This new sentiment is also altering Millennials’ expectation toward business: “sense of meaning” [PDF] is becoming their single most important indicator of a successful career. Purpose and social impact are moving to the core of business rather than being addressed through CSR (Corporate Social Responsibility) or non-profit arms. Some companies even become Benefit Corporations or B Corps, like Etsy or Warby Parker, with the triple bottom line incorporated in their legal structures. Moreover, many Millennials are leaving safe corporate jobs and launching their own purpose-driven start-ups, typically in cities. It seems like we are indeed entering an age of purpose, in fact, a whole new “purpose economy,” as social entrepreneur and author Aaron Hurst puts it, with more socially-minded “conscious capitalists” eager to do well by doing good. This purpose economy is reshaping our ideals of urban living, and policy-makers, urban planners and companies are all paying close attention. From Atlanta to Cleveland to Dallas, several U.S. cities are interested in trying on the mantle of a “Purpose City.”

Happy Cities

Purpose might be one key ingredient of a good urban life; happiness is another. While purpose and happiness are linked — “True happiness … is not attained through self-gratification, but through fidelity to a worthy purpose,” as Helen Keller wrote — happiness is in reality often the more appealing of the two, as it is less elusive and often considered more instantly (and mechanically) achievable.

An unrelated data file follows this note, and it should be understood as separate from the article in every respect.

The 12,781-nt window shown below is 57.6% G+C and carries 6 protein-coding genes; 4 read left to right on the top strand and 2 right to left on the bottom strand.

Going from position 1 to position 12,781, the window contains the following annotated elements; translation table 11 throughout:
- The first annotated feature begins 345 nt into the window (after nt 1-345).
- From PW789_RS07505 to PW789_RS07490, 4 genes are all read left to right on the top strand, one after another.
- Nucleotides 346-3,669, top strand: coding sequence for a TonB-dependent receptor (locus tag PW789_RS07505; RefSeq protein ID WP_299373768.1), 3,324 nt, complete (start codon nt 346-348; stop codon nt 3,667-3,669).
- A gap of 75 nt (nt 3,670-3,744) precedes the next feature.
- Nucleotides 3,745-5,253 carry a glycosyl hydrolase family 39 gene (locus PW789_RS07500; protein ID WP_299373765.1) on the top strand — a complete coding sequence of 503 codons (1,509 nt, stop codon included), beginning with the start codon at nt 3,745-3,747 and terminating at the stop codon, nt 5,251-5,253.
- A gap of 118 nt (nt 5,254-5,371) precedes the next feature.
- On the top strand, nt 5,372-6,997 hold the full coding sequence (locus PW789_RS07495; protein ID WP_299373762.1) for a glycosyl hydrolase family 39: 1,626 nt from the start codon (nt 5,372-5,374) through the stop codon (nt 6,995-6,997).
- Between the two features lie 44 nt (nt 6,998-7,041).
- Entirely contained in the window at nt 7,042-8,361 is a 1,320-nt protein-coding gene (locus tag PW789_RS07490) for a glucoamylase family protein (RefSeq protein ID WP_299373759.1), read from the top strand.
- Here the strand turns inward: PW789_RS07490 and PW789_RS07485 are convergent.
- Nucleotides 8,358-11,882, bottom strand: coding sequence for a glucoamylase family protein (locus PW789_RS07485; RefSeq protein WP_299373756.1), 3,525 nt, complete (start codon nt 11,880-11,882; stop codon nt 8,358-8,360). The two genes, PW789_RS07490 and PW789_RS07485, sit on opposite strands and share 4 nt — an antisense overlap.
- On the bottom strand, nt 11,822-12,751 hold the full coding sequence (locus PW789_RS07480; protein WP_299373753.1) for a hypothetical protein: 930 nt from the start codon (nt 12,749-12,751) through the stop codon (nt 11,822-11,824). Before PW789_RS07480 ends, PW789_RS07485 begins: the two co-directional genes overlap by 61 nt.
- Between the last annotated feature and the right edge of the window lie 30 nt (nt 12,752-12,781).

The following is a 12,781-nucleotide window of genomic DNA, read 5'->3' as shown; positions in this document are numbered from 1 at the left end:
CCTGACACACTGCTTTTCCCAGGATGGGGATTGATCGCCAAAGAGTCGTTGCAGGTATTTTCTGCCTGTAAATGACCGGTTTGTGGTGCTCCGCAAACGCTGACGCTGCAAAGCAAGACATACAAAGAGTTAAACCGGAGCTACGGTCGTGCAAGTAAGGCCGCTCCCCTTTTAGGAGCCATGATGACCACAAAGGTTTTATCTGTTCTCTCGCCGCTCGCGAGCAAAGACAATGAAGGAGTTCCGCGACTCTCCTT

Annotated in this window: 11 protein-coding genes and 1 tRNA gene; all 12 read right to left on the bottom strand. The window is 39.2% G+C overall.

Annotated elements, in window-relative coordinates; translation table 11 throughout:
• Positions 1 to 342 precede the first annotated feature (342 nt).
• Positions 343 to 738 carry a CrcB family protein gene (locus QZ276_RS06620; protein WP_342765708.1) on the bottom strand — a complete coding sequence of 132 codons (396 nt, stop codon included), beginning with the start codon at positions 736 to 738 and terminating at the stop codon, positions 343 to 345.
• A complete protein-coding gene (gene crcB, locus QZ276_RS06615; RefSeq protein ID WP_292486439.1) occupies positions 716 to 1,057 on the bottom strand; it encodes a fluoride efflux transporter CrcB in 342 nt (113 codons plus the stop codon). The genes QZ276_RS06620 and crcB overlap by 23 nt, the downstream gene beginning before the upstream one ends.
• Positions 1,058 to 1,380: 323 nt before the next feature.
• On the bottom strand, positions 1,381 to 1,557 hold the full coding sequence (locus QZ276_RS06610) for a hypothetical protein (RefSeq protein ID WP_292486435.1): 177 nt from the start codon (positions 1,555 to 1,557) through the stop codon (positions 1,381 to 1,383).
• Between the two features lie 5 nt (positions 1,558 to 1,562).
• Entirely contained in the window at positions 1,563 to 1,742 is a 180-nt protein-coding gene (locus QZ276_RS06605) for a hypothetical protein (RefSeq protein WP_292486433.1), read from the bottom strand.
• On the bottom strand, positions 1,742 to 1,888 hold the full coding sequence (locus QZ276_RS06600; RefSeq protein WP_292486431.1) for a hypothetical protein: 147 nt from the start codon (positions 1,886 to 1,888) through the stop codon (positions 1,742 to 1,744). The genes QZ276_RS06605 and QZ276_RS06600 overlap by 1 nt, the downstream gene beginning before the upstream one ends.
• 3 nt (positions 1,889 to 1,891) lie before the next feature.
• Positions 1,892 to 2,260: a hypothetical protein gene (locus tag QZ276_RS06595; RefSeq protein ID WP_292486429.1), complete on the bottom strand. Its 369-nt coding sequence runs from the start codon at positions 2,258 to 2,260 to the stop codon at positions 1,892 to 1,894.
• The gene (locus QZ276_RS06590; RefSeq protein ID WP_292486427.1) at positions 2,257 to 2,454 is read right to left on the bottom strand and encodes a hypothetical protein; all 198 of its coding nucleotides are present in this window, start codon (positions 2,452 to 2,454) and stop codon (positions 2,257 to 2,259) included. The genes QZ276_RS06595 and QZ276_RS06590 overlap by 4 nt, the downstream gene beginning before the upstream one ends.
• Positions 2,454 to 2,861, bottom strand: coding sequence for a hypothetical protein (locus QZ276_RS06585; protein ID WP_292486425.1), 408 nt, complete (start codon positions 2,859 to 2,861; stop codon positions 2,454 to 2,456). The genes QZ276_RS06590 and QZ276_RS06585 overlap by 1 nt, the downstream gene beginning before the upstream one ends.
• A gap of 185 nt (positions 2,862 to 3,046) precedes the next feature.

Fueling this trend are behavioral economists and neuroscientists who have claimed some remarkable breakthroughs in the field of happiness research in the past few years. We know now not only that money doesn’t buy happiness, but a study published in Psychological Science last year also showed that happiness is specifically associated with the level of respect and admiration we receive from peers. Those who felt accepted, liked, included and welcomed in their local hierarchy were happier than those who were simply wealthier. Scholars have also found a positive correlation between happiness and self-employment in the U.S. and in Europe and identified mental health as the biggest contributor to happiness in all countries. Furthermore, a lack of perceived equality apparently decreases happiness levels. Compassion, kindness and (more so for men than for women) parenthood are all positively correlated to happiness. Finally, recent research claims that happier people earn more in their lifetime, are more productive and are better citizens. No wonder happiness is moving to the core of our economies — and consequently to the core of a high-quality city life.

Suburbs: soulless or solace? (Courtesy of Flickr)

Suburbs: soulless or solace? (Courtesy of Flickr)